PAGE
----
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Wednesday, March 22, 2017

Number 2026: King Frankenstein

In “Hail the King,” the plot by writer/artist Dick Briefer hangs on the gimmick — introduced for this story — of Frankenstein’s signature disappearing shortly after writing it. There is a slug in the last panel that says, “Thanks to Ed Goggin for help on these tales. Dick Briefer.” Maybe I can blame Ed. I am not a hardcore consistency freak, but such a gimmick appears thrown in.

I do like the two-headed girl. Dick Briefer could draw some mighty pretty girls when he wanted to.

From Frankenstein #8 (1947).











9 comments:

Daniel [oeconomist.com] said...

Well, the final panel essentially reveals that Frankenstein has simply been pulling the legs of the two … uhm … females here. His signature doesn't disappear as a result of how he was made, but as a result of his using disappearing ink. The tale of the origin of the back-scratcher is a fabrication on his part. So we don't have some new power out-of-the-blue; we have a practical joke; or, if you prefer, a trick of stage magick.

Ryan Anthony said...

"Frankie, yoooooooouuuuuuu send me..."

I'm of two minds about trendy language in comics. On the one hand, it makes the story an artifact of its time, allowing the reader a glimpse at another era. On the other hand, it dates the comic, lessening its potential as a timeless piece of art.

Does the ending mean Frankie made up the story? And why would he want the women to think his writing "mysteriously" disappeared? Pretty dumb and vague.

I just started reading The Monster of Frankenstein, a collection of Briefer's later serious stories. The book is printed in black and white, which detracts a bit from the comics, but not as much as it would've from the funny strips. Anyway, it's hard to believe the humorous comics and the horror versions were written and drawn by the same guy; the later ones are so dark and brutal, but still really good. One funny thing, though I'm sure unintentional, about the horror comics: in the last panel of the first story, there's a caption of the monster's thoughts, which reads "This is not the end!" Then, at the bottom of the panel, it reads "The End."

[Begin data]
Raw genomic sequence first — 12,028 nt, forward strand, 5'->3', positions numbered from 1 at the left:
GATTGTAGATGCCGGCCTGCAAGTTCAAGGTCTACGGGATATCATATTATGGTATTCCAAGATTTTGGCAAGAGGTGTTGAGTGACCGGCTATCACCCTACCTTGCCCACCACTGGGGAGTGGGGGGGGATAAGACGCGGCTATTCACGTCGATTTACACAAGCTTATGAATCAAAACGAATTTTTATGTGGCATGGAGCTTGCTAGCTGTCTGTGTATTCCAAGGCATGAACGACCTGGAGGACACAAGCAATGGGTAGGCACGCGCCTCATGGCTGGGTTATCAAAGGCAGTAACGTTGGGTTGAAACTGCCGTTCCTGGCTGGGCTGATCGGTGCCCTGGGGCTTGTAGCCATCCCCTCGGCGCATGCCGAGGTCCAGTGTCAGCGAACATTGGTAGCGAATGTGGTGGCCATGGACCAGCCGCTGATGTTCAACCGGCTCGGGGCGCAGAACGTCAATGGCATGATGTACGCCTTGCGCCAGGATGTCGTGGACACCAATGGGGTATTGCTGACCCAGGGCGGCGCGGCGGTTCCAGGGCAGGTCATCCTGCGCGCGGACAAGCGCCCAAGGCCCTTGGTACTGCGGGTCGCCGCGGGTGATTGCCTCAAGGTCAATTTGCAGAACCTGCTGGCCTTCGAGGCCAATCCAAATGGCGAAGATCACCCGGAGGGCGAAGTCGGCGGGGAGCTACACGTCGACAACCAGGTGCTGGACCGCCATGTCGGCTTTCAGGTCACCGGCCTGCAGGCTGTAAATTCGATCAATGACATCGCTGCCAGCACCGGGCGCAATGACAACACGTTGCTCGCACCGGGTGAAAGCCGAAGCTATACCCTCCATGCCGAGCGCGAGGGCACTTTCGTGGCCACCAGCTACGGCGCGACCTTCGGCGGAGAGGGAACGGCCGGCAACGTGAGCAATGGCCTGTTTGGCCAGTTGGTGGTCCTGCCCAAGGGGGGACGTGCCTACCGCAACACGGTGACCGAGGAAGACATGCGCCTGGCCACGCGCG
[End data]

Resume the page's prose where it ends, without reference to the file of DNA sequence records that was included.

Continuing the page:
Brian Barnes said...

That was ... a hard read. It had entertainment value, but as you say, it all hangs on this gimmick that doesn't even make the thinnest of sense. Briefer seemed to rush the art on this one a bit, too.

That said, still some good gags. The "who said I washed it" was one.

Rich Clabaugh said...

Love Dick Briefer! So glad they finally collected his Frank work. I remember seeing a non-Frank horror story with a bunch of crows or ravens, hope to find it again. Thanks for posting!

Pappy said...

Ryan, I have that book, and even though I have most of the later Frankenstein comics, either in print or as scans, I still like looking at it. You might be too young to remember that a couple of decades ago most of what reprints we got of old public domain comics were done in black and white; color printing was too expensive.

Thank goodness for publishers like IDW, Dark Horse, Fantagraphics and others, who have found ways to preserve old color comics in book form!

Pappy said...

Rich Clabaugh, that doesn't ring a bell...do you remember if that story by Briefer was from a horror comic, like by Atlas?

Pappy said...

Daniel, I hang my head in shame. I knew the ending yet I went on with my complaint in my comment. From the tone I was probably having a crappy day when I wrote it.

Pappy said...

Brian, while I wouldn't give Briefer high marks for hilarity, his gag sense was not bad. He sometimes had other writers help him, and I don't know how much of the jokes were his or by others. Going back through his comic book career, much of what he did that appeals to me is fairly light and amusing.

Darci said...

Was the story Rich is recalling "The Black Crows" from Mystery Tales #17 (June 1954)?